Towards a predator free peninsula

The Otago Peninsula is a wonderland of wildlife, scenery and heritage. Many of the creatures and plants that give Dunedin the reputation of New Zealand’s Wildlife Capital live and breed on the Peninsula or in surrounding waters.

In 2008, a group of keen Peninsula residents formed the Otago Peninsula Biodiversity Group (OPBG) with the vision of protecting the area’s biodiversity, lifestyle, and economic values by removing introduced mammalian predators. Since then, the OPBG has grown enormously, with over 100 volunteers undertaking a variety of activities. For a complete history of the project, visit the OPBG History Project 2008-2015.

Possum eradication is presently the primary focus of the OPBG in working towards our vision: Predator Free Peninsula 2050.

Since 2011, the OPBG has removed over 16,000 possums from the Otago Peninsula, and that number is increasing by the day. Residents have noticed the positive effects of removing these predators by an increase in native birds, rejuvenated native tree canopies, fruit trees and healthy vegetable gardens. This incredible achievement is all thanks to a huge collaborative effort from volunteers, residents, contractors, the OBPG team, and our funders and supporters!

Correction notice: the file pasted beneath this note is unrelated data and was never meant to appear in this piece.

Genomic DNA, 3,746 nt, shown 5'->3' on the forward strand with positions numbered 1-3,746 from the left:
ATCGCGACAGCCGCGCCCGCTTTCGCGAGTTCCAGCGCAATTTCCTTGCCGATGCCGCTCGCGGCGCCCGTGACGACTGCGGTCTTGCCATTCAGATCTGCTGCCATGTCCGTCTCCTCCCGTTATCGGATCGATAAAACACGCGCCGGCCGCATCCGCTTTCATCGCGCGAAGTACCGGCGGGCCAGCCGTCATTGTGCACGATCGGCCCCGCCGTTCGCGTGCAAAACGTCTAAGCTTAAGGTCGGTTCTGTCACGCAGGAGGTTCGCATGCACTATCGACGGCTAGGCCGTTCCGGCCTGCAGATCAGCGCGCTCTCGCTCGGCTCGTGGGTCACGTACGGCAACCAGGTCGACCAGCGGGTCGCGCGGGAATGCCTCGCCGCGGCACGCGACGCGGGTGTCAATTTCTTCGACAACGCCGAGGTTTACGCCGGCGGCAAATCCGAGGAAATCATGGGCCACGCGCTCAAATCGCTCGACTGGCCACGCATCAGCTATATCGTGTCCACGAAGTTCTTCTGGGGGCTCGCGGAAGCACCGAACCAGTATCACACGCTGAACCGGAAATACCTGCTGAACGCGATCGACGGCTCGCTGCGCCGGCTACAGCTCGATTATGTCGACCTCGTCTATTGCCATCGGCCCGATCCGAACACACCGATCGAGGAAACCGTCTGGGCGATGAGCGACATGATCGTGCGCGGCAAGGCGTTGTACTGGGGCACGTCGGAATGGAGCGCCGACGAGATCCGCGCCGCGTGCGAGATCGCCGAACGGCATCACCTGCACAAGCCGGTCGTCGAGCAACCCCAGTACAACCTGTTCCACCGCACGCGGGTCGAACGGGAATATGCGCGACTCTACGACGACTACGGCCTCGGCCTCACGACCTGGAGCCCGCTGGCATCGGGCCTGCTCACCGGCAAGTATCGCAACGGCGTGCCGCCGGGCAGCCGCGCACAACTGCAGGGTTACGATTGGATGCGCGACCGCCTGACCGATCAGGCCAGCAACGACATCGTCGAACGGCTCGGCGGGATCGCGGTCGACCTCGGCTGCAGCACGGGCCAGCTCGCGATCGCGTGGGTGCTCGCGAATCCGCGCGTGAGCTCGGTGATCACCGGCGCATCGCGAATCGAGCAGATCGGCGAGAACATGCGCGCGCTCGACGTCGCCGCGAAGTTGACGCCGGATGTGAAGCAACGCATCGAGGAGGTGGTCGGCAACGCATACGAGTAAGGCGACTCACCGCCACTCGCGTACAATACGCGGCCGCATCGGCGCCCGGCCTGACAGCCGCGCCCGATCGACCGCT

In 2018, a partnership was established between 20 conservation-focussed groups to form the Predator Free Dunedin initiative which connects each corner of Dunedin to achieve a city-wide shared vision of eradicating predators from our incredible Dunedin city.

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A view of Hereweka / Harbour Cone in the 1870s. The name Hereweka means “to snare weka” and is a clue as to some of the biodiversity we have lost from the Peninsula.

With the goal of a "Pest Free Peninsula", species reintroductions such as weka could become a reality and weka calls could once more be heard from Hereweka.A view at Portobello from the late 1870s is #DunedinNeighbourhoods #32. Prominent on Muaupoko (Otago Peninsula) is Hereweka (Harbour Cone), which means 'to snare weka'. It was named after an incident involving the Kāi Tahu tupuna Tarewai. Read more on this history on Kāi Tahu’s Kā Huru Manu online atlas Ka nui te mihi ki Te Rūnanga o Ngāi Tahu for this wonderful resource.

Photograph by F.A. Coxhead ref: MS-4171/012.
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OPBG is proudly supported by:

Predator Free 2050
Predator Free Dunedin
Department of Conservation
Dunedin City Council
Lotteries Commission
City Forests